The Master: A Personal Portrait of Bart Cummings
By Les Carlyon
Pan Macmillan Australia, $59.99, pp 343
What does it take to win a Melbourne Cup, the toughest two-mile handicap in the world, the horse race that’s older than the Australian nation and every year stops it for three and a bit minutes on the first Tuesday in November?
You might think it just takes a good horse, and while having one never hurts — in 1930, the greatest of them all, Phar Lap, made Australians forget the Depression for a while — it’s no guarantee of success.
The best galloper I’ve seen in 35 years of punting, Kingston Town, was beaten in the 1982 Cup. Three years earlier, the horse who might have been anything, Dulcify, broke his pelvis approaching the heart-crushing Flemington home stretch and had to be put down.
Indeed, anyone looking for guarantees in a sport notoriously indifferent to them could have done worse over the past half-century or so than to put their money on one man: James Bartholomew Cummings, ‘the Cups King’.
Bart, as he is known, has trained 12 Melbourne Cup winners, seven more than his nearest rivals and roughly one every four years since 1965, when the brave little mare Light Fingers dug deep to win the big one.
That first Cup win was a portent of what was to come, as Cummings trained not only the winner but the second horse, Ziema. He would do the same next year, when Galilee ran down the ever-game Light Fingers. He has won the race with near-champions such as Galilee, Let’s Elope and Saintly and he has won it with dour handicappers such as Think Big, who scored in 1974 and 1975 and didn’t win a biscuit in between. He’s even won it with a horse named after a curry, Rogan Josh, and he was a very bland curry indeed until Bart got his hands on him.
And it’s not all about the Cup. Cummings, who will turn 84 a fortnight after this Tuesday’s Cup, has won every important race on the Australian turf calendar, most of them several times over. You’d be forgiven for thinking, as Les Carlyon writes in The Master, that he has ‘perfected the imperfect art of training’.
Cummings’s record is comparable to Don Bradman’s, and that is not all he has in common with the greatest cricketer ever born, as Carlyon observes. The two men belong to a time, not that long passed, ‘when it was thought proper for sports heroes to be humble, and when they didn’t use social networking sites and a forest of exclamation marks to tell us about their trip to the supermarket. Modern fame, you suspect, still baffles Cummings. He is a man formed in another era’.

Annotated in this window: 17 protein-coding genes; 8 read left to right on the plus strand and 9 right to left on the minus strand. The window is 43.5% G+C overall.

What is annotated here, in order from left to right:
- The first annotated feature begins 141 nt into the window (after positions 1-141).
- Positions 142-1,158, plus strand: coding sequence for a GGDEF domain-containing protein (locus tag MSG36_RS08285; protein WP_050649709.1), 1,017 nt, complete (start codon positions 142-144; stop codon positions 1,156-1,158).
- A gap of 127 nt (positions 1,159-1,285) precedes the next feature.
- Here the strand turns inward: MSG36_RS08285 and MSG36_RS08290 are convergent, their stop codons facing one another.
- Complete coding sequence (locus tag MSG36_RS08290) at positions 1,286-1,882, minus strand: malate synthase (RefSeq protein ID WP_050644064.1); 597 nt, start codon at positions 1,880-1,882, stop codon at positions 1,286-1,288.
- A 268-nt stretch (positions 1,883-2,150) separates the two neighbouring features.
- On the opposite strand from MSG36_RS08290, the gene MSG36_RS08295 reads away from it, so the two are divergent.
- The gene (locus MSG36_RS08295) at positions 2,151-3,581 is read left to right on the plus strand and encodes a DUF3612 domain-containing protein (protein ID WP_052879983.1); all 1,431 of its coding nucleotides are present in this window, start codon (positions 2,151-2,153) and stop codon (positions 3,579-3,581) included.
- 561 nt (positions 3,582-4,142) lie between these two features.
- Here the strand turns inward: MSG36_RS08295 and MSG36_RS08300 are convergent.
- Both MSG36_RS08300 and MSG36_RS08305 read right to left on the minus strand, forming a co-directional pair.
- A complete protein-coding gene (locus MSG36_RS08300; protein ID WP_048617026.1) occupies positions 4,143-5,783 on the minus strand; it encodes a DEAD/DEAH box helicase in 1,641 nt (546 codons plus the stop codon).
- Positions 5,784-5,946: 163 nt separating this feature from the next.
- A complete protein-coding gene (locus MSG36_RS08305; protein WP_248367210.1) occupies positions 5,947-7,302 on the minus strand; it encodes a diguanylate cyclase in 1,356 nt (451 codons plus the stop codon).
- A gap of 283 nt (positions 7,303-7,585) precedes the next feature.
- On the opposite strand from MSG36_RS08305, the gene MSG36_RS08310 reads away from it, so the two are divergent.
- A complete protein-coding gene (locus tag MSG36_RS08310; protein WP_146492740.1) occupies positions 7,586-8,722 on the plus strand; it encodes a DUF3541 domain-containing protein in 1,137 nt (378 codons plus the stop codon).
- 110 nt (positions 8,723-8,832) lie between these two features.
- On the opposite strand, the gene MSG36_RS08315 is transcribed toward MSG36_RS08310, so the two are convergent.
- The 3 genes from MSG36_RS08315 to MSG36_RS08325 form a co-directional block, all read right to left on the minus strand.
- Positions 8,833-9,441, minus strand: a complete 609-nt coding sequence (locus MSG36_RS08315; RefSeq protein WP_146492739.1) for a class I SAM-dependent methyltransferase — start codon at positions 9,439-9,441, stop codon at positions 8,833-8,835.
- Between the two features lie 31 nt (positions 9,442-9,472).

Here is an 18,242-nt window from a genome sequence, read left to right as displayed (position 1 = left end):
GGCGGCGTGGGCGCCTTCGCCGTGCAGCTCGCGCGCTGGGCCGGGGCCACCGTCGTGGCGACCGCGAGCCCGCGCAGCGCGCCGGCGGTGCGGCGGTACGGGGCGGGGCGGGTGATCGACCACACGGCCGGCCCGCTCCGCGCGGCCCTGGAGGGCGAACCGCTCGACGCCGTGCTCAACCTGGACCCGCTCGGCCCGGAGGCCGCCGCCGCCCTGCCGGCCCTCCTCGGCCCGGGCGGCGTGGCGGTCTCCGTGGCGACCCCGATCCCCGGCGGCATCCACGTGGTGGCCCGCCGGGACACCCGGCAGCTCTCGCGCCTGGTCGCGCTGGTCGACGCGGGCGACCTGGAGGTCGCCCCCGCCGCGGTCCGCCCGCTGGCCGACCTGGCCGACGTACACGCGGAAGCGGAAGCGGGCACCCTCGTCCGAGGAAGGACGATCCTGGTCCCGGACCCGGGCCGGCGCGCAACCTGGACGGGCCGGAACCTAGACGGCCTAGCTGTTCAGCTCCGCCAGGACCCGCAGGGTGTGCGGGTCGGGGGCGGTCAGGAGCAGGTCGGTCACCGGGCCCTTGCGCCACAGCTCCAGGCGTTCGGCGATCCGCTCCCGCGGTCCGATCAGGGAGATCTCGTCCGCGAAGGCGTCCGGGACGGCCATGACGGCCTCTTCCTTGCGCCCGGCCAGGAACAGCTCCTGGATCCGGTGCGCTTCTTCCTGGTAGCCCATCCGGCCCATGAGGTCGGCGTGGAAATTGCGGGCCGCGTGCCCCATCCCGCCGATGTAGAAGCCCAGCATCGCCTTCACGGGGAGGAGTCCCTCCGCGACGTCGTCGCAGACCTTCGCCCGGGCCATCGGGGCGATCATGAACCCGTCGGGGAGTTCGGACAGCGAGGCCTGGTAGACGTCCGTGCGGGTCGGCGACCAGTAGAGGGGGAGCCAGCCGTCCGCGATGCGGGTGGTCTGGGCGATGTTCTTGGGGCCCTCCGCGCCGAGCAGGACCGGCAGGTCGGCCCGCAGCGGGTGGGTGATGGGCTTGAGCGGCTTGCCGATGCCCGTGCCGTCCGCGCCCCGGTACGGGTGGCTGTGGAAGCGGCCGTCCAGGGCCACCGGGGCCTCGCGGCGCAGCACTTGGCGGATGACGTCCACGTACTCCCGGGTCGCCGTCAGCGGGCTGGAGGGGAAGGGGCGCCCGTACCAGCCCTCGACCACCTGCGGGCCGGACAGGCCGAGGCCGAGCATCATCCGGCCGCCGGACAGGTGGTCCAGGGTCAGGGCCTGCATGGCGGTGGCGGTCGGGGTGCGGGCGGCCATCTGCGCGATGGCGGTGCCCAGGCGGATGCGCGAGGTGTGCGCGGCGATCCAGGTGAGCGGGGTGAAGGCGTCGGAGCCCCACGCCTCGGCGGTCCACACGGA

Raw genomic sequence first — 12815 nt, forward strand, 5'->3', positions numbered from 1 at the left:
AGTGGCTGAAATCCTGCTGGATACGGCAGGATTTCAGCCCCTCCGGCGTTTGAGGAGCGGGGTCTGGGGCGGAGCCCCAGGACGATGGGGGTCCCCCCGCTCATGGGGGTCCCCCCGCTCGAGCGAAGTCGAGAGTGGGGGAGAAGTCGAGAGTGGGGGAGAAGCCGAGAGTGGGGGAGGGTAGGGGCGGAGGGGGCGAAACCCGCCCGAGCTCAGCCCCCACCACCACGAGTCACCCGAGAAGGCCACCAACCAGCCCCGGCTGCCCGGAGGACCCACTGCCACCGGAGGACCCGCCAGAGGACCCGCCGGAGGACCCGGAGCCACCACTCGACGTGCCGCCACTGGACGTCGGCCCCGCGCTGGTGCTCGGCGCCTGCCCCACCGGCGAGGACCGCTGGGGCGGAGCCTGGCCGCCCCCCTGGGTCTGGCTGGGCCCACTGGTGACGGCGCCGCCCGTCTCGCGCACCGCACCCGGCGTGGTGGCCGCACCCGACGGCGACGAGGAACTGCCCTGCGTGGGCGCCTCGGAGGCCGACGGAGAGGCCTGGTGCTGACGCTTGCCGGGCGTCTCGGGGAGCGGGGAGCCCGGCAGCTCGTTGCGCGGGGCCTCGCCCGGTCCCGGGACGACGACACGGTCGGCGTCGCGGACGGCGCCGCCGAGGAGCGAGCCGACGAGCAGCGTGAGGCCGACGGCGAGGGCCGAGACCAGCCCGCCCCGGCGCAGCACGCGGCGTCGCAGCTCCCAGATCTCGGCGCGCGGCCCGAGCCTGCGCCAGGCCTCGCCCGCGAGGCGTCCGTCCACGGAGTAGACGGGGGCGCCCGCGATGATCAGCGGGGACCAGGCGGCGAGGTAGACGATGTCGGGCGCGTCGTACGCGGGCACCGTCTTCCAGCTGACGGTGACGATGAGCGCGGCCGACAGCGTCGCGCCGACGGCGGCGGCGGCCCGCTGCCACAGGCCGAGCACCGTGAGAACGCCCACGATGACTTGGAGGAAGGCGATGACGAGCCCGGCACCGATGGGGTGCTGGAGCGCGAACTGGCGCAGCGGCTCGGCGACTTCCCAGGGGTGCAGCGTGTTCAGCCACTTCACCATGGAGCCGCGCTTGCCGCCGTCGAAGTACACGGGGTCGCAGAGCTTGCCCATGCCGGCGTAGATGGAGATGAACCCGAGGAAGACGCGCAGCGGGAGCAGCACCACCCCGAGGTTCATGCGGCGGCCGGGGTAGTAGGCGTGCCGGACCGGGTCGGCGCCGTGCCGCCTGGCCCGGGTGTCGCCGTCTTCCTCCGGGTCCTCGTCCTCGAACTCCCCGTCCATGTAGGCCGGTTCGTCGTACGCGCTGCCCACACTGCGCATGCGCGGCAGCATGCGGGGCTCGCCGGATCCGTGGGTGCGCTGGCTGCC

This passage reveals much of Carlyon’s intent in this book. His personal portrait of Cummings is, by way of reflection, also a lament for what racing has lost in the drive to draw the crowds by creating a circus-like atmosphere in which everyone, trainers included, is encouraged to carry on like a clown.
An example: in the minutes before the 2010 Cox Plate at Melbourne’s Moonee Valley racecourse, Cummings’s star So You Think was spooked by ‘pop singer Daryl Braithwaite … belting out ‘The Horses’’. A quick thinking official cut the music, and So You Think calmed down and went on to win the race for the second year in a row. Even so, as Carlyon writes, ‘many of us … were left with the feeling that some of the people running races these days don’t know much about horses’.
That could never be said about Carlyon, or his subject. Though he is best known these days as the author of blockbuster military histories Gallipoli and The Great War, Carlyon has long been Australia’s pre-eminent racing writer. True Grit: Tales from 25 Years on the Turf, first published in 1998 and never out of print, is his masterpiece.
So when it comes to the thoroughbreds in this book, we are in the hands of two masters. Carlyon’s descriptions of the horses, and their races, are thrilling. He is no anthropomorphist — a horse is a horse, of course, of course — but he does get inside the complicated equine head. When So You Think cruised to the lead in that second Cox Plate, rider Steven Arnold gave him a tap with the whip. The horse turned his head, as Carlyon records, ‘as if to say:
“No need for that.”’
Carlyon makes brilliant use of the faceless fringe players — the strappers, the stable foremen, the vets, the track riders — who combined know more about the horses than anyone else. Cummings’s long-time track rider, Joe Agresta, is a font of wisdom in these pages.
The Master is beautifully illustrated with photographs (the ones of a steely-looking young Bart are wonderful) and watercolour portraits of some of Cummings’s best-known horses. Carlyon’s attention to detail extends to the captions. I love this one, for a photo of So You Think in the tunnel that leads to Flemington’s training tracks: ‘Other track riders would stare at the horse and say: “Bloody hell!”’
There may be no certainties in racing, or publishing for that matter, but if there’s a racing person in your life, putting this book in their Christmas stocking is as safe a bet as you can get. The picture that emerges of Cummings, especially in the final chapter as he relaxes with the author over a few glasses of red, is a revealing one, far more interesting than the public caricature of the unknowable genius who breaks his silence only to deliver witty one-liners.
To finish with the question posed at the outset, what does it take to win a Melbourne Cup? Well, after reading Carlyon’s account of the man who has won the race more times than anyone ever will, it seems the answer is this: work your horses hard and feed them well. Sounds simple, doesn’t it? But then, as Carlyon writes, quoting the gnomic Agresta, ‘If you think you know Bart, then you don’t know Bart.’
Stephen Romei is the Australian’s literary editor. His blog, A Pair of Ragged Claws, is at www.theaustralian.com.au/thearts